Could the V&A’s Alexander McQueen: Savage Glory, be the most popular fashion exhibition of all time?
With 83,910 tickets sold before the doors opened to the public on 14 March, it has far outstripped any other V&A exhibition, including David Bowie (67,000 pre-sold tickets) and three times the advance sales of any other at the museum. It's the Museum's most visited show in a decade. No wonder. It is a record-breaking tribute to a prodigy whose talent went way beyond fashion or art. And this is what the exhibition captures – the most awe-inspiring demonstration of human endeavour. Its sheer scale, coupled with the nature of the work itself – both savage and romantic, rich in history, fantasy and ingenuity – and its eerie V&A setting takes the viewer on a magical journey into the heart and mind of the late Alexander McQueen.
(Portrait of Alexander McQueen, 1997. Photographed by Marc Hom (c) Marc Hom / Trunk Archive)
Don't miss this must-see exhibition. The 'sell out' show has been extended until 2 August 2015 with additional around the clock slots available for the final two weekends, for the first time in the Museum's history; .
1) The London gallery.
The first of the galleries plunges you straight into the kind of sinister atmosphere with which McQueen made his mark. It focuses on the designer’s early work, his first collections shown in Manchester with a grainy black and white film of the shows of that era and the voice of the rebel-rousing designer talking about his work.
‘I THINK THERE IS BEAUTY IN EVERYTHING. WHAT "NORMAL" PEOPLE WOULD PERCEIVE AS UGLY, I CAN USUALLY SEE SOMETHING OF BEAUTY IN IT.’
2) Romantic Gothic gallery.
This takes in the rich glory of his later work, the couture-level craftsmanship housed in a golden box.
‘I WANT TO EMPOWER WOMEN. I WANT PEOPLE TO BE AFRAID OF THE WOMEN I DRESS.’
3) The spray-painted dress.
No 13, s/s 1999 – must be one of McQueen’s greatest early shows, featuring the model Shalom Harlow being spray-painted by futuristic car robots as she turned on a revolving floor.
‘GIVE ME TIME AND I’LL GIVE YOU A REVOLUTION.’
4) Romantic Primitivism gallery.
Housed in an installation of bones and skulls, these pieces demonstrate McQueen’s obsession with historical content and the macabre.
‘YOU’VE GOT TO KNOW THE RULES TO BREAK THEM. THAT’S WHAT I’M HERE FOR, TO DEMOLISH THE RULES BUT TO KEEP THE TRADITION.’
5) Cabinet of Curiosities gallery.
The most sumptuous and awe-inspiring room in the exhibition relays catwalk shows on video screens and houses everything from headdresses of butterflies and feathers, to a corset of coiled rings.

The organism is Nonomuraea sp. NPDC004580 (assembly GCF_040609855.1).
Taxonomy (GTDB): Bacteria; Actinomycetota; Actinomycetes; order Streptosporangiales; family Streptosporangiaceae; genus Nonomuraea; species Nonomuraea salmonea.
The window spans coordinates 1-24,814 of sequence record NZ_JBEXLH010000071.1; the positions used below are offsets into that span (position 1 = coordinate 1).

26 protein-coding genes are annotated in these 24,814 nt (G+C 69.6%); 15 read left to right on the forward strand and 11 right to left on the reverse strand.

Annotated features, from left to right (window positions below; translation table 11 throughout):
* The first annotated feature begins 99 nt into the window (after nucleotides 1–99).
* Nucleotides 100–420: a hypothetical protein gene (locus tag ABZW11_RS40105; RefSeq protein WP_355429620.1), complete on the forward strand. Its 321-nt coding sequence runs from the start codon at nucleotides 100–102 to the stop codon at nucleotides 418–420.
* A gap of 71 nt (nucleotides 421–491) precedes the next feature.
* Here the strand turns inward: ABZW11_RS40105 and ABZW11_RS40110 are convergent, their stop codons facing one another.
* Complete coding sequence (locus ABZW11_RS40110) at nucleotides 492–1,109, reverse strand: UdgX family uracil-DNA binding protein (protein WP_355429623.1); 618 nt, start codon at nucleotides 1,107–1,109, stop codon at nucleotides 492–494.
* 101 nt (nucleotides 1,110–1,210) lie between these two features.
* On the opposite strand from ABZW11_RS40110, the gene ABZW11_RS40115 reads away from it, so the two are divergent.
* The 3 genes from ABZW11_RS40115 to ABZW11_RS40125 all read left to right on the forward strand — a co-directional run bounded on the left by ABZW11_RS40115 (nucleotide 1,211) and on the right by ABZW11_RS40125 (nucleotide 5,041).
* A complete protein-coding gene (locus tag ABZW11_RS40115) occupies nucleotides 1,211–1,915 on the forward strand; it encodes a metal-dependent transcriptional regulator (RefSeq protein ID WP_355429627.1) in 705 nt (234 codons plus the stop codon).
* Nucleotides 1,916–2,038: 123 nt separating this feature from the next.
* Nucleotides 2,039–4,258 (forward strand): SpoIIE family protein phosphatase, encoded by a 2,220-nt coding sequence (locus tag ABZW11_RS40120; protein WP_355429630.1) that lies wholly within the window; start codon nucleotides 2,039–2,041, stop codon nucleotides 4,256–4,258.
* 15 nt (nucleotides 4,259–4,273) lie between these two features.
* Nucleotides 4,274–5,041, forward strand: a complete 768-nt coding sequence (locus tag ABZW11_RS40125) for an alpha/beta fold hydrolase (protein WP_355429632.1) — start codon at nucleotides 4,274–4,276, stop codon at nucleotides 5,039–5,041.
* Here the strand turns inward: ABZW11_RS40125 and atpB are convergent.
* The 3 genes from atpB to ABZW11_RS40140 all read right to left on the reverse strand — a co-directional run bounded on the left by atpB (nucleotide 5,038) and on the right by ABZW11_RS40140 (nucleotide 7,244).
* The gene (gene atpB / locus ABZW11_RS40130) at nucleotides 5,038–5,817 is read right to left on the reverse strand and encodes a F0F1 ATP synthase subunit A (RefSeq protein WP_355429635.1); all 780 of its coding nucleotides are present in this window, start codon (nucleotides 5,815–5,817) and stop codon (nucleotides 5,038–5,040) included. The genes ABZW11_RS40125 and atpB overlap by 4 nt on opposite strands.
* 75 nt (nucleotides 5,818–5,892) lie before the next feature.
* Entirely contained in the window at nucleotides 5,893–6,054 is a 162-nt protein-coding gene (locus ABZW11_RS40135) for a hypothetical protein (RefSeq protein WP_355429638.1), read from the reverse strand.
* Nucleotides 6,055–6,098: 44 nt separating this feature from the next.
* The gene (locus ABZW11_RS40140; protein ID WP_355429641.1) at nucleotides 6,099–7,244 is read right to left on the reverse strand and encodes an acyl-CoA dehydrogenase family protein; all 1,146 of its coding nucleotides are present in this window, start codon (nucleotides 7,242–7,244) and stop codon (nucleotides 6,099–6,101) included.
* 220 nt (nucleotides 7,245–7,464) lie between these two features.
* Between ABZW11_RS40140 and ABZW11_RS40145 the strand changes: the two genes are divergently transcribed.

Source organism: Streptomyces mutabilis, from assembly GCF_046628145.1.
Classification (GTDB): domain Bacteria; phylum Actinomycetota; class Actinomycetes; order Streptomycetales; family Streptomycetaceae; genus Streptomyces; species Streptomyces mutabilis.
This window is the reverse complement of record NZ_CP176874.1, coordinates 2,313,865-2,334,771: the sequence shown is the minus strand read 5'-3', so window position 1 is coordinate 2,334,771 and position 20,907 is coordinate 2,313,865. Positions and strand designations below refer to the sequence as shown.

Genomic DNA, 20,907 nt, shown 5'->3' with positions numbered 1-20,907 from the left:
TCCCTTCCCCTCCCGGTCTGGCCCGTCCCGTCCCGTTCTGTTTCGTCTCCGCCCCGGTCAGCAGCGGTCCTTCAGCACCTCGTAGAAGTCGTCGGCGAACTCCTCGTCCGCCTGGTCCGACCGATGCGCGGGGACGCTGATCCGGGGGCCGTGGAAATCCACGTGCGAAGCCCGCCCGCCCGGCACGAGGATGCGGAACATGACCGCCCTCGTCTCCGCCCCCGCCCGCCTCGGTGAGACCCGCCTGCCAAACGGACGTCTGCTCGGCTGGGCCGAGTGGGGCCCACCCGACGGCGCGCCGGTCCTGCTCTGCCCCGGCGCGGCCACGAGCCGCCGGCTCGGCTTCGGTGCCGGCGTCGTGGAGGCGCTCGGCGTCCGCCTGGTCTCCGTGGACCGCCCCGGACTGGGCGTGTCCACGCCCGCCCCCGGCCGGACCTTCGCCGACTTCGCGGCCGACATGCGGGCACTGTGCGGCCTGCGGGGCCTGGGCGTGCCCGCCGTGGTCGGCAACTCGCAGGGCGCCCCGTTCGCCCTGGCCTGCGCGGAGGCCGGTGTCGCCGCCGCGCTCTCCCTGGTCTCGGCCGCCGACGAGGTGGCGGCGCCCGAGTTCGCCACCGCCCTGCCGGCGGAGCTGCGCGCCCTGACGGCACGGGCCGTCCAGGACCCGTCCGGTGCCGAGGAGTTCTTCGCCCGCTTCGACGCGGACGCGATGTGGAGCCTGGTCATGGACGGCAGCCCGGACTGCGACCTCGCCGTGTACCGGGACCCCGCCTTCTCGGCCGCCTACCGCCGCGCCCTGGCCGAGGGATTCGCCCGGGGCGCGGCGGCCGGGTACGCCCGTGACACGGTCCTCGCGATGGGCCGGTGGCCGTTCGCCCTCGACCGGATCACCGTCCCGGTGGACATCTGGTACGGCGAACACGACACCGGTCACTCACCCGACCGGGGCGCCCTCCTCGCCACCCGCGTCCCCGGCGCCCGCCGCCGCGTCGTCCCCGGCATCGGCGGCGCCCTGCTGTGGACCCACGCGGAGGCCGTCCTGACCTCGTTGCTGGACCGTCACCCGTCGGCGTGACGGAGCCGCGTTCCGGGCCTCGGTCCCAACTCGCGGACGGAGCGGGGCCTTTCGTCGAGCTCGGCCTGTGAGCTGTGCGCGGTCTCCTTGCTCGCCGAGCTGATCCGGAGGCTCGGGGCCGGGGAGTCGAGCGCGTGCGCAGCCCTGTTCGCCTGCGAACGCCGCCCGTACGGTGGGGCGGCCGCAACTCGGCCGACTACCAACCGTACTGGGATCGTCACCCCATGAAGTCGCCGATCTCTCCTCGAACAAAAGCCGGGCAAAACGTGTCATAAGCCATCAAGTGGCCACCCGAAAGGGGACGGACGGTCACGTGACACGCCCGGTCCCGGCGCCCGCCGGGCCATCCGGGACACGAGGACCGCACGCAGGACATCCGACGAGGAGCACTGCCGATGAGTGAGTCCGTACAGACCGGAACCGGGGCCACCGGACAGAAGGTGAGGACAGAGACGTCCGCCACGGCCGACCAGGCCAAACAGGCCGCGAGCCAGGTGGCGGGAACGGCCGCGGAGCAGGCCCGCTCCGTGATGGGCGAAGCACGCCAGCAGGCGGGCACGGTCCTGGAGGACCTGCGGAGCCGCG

‘I GET MY IDEAS OUT OF MY DREAMS… IF YOU’RE LUCKY ENOUGH TO USE SOMETHING YOU SEE IN A DREAM, IT IS PURELY ORIGINAL. IT’S NOT IN THE WORLD – IT’S IN YOUR HEAD. I THINK THAT IS AMAZING.’
6) Romantic Naturalism gallery.
Here, the romantic side of McQueen is felt in full force, from the gown bursting with blooms to the tulle and lace dress with veil and antlers from the Widows of Culloden a/w 2006 show.
‘OF COURSE I MAKE MISTAKES. I’M HUMAN. IF I DIDN’T MAKE MISTAKES I’D NEVER LEARN. YOU CAN ONLY GO FORWARD BY MAKING MISTAKES.’
7) Plato's Atlantis gallery.
This room takes you deep inside the imagination of McQueen with his collection Plato's Atlantis s/s 2010, ‘jellyfish’ ensembles and ‘armadillo’ shoes.
‘THERE COMES A TIME IN YOUR LIFE WHEN YOU FOCUS ON WHAT YOU BELIEVE IS RIGHT, REGARDLESS OF WHAT EVERYBODY ELSE IS DOING.’
8) Installation of Voss.
Possibly the most memorable of the early McQueen show installations (s/s 2001) where models were trapped in a glass box – a padded cell – wearing the world’s grandest ball gowns.
‘FASHION SHOULD BE A FORM OF ESCAPISM, AND NOT A FORM OF IMPRISONMENT.’
9) Romantic Exoticism gallery
Otherworldly meets Orientalism in this mirrored room where ideas and couture craft are refracted like a kaleidoscope.
‘THERE IS NO BETTER DESIGNER THAN NATURE.’
10) The Kate hologram.
In what was then – and still is now – a feat of the utmost technical engineering, Kate Moss hovers in mid-air, swirling and twisting, as seen in McQueen’s Widows of Culloden a/w 2006.
‘I’M 40 NOW, BUT I WANT THIS TO BE A COMPANY THAT LIVES WAY BEYOND ME. WHEN I’M DEAD, HOPEFULLY THIS HOUSE WILL STILL BE GOING. ON A SPACESHIP. HOPPING UP AND DOWN ABOVE THE EARTH.’